Calculating child support in Florida

Calculating child support in Florida is pretty easy, especially with some of the online tools available. Here’s a step-by-step guide to help you calculate your own support:

1. Calculate your net incomes

The first step in figuring out Florida child support is to calculate the net incomes of both parents. This is easy if you’ve both completed financial affidavits: net income will be on page two. (Page three on the long form, not including the instruction page.  The long form is for people who make over $50,000 annually.)  If you haven’t completed the affidavits yet, you’ll have to figure net income out yourself. But that’s pretty easy. The best way is to look on a pay stub. Net income is your after-tax income. Since you’re probably not paid on a monthly basis, you’ll have to do a little math. Everything on the child support guidelines in Florida is done on a monthly basis. If you’re paid weekly, look at your weekly net (after tax) income and multiply it by 4.33. If you’re paid twice a month, look at your after-tax income on your pay stub and multiply the amount by 2.15. Don’t forget to include bonuses and average overtime in your net income. It all counts under Florida law! If you are self-employed or you don’t have a pay stub, you can use last year’s total net income from your tax return and divide it by 12.

2. Determine childcare and health insurance amounts, if any

The second thing to know is how much childcare and health insurance costs are. It doesn’t matter who pays it. We’ll get to that later. Just know that these two amounts–if they exist in your case–get calculated into child support. Remember also that you’ll have to know these as monthly amounts. So if, for instance, daycare or aftercare gets paid weekly, you’ll have to multiply the amount by 4.33 to figure out what the monthly childcare cost is. Some things count as childcare and some things don’t. The law says a childcare is a childcare payment if it is the equivalent of a daycare. After school karate class where the kids are taken when school ends counts as childcare under the law. It would be the “equivalent of a daycare.” Babysitting by grandma while you go to the movies doesn’t count. That’s not daycare, even if grandma gets paid.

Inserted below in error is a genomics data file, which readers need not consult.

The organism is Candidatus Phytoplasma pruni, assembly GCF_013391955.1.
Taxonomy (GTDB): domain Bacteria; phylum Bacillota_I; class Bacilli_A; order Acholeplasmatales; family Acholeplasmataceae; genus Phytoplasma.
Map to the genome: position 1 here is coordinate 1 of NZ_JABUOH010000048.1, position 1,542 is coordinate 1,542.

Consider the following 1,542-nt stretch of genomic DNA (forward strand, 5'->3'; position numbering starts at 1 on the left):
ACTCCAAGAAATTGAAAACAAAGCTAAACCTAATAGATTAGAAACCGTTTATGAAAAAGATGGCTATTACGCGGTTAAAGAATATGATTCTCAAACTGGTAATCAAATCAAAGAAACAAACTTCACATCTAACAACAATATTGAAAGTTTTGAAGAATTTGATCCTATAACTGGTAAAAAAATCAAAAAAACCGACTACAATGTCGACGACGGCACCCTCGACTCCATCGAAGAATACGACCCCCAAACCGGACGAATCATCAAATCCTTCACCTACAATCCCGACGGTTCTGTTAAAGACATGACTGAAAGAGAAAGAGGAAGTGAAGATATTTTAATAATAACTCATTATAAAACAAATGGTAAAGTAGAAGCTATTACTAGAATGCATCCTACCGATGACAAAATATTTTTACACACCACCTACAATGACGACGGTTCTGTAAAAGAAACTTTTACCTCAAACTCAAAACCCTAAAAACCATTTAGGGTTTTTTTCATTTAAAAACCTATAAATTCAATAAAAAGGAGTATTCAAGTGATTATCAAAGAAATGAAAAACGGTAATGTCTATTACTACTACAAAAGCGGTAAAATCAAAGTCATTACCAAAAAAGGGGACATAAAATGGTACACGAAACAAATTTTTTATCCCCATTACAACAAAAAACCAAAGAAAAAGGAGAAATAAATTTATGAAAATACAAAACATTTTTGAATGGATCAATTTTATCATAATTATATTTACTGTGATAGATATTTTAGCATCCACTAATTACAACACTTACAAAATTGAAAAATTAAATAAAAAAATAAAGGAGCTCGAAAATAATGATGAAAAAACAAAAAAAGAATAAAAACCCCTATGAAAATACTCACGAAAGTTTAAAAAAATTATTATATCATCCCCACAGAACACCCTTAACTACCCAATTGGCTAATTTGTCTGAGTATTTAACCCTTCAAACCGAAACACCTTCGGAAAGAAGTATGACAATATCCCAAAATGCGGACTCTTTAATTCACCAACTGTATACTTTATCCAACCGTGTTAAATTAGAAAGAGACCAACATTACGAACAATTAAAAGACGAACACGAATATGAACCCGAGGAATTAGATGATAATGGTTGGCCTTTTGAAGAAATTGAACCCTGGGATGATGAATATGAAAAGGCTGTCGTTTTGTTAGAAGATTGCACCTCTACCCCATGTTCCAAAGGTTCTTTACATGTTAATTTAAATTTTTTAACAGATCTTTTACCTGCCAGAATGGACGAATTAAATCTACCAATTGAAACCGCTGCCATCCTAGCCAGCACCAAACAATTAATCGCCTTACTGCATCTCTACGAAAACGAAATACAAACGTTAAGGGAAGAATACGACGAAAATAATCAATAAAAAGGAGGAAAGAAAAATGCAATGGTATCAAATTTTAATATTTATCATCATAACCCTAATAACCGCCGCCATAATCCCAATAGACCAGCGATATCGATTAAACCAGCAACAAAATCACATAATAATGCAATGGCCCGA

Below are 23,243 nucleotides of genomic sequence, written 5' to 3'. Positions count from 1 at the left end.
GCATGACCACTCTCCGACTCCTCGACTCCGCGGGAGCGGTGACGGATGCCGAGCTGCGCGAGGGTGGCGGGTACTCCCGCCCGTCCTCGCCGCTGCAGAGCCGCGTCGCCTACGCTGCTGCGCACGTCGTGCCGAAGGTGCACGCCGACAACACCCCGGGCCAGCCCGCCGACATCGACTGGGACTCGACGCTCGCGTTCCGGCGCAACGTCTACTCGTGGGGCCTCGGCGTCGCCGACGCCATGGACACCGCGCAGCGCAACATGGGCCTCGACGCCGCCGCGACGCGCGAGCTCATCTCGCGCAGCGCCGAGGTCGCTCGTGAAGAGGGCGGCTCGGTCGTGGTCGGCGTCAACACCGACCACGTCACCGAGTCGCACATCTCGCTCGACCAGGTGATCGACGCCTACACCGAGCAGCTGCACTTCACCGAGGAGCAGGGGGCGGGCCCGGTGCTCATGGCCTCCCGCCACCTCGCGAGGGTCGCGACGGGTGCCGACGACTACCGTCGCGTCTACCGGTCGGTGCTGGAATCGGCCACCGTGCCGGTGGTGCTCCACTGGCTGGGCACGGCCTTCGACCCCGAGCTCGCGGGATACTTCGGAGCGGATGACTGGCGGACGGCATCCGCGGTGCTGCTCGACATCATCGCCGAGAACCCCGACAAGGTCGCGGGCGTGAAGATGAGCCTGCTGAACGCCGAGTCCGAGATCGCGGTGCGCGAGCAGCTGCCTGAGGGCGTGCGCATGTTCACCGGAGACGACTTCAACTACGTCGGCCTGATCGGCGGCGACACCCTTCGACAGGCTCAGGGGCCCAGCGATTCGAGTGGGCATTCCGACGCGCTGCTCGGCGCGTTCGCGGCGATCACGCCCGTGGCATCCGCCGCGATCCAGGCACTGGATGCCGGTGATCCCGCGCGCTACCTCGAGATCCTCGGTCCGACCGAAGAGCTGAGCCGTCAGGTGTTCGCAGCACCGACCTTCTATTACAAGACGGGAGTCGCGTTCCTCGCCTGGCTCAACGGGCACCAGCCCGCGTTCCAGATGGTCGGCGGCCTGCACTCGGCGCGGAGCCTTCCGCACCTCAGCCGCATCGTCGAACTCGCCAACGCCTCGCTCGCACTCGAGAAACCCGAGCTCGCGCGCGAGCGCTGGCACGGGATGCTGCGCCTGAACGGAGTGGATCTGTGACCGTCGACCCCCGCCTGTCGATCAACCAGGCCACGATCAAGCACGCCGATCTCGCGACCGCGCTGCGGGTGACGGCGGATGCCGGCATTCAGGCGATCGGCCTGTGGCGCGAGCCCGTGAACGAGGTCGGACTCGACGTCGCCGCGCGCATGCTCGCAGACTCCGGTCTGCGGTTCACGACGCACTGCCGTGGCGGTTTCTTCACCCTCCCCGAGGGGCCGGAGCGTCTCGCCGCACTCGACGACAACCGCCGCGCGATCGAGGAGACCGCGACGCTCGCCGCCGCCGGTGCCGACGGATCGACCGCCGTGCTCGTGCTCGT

3. Determine your amount of timeshare (visitation)

If one of the parents has more than 20% of the overnights (about 73 overnights in a calendar year), then the guidelines change substantially, and the amount of money paid by the minority timeshare (noncustodial) parent to the majority timeshare (custodial) parent decreases significantly. If the minority timeshare parent has the child or children more than 20% of the overnights in the calendar year, determine what the percentage will be by counting the number of overnights and doing the math. For instance, as said before, 73 nights is a 20% timeshare. In a standard “week on/week off” schedule, each parent would have the kids for 50% of the timeshare. You must determine the exact percentage of overnights if the percentage will be 20% or over.

4. Calculate the amount of support

Once you know all the numbers from the steps above, you are ready to calculate the guidelines child support. Actually, this is the easy part:

Download the free form 12.902(e) from Plug in all the numbers we’ve calculated in steps 1-3 and insert them into the proper boxes in the form. Follow the instructions and use the included grid to find the child support amount. If step three above didn’t apply to you, then skip lines 10 through 21 on the form.  That’s all there is to it!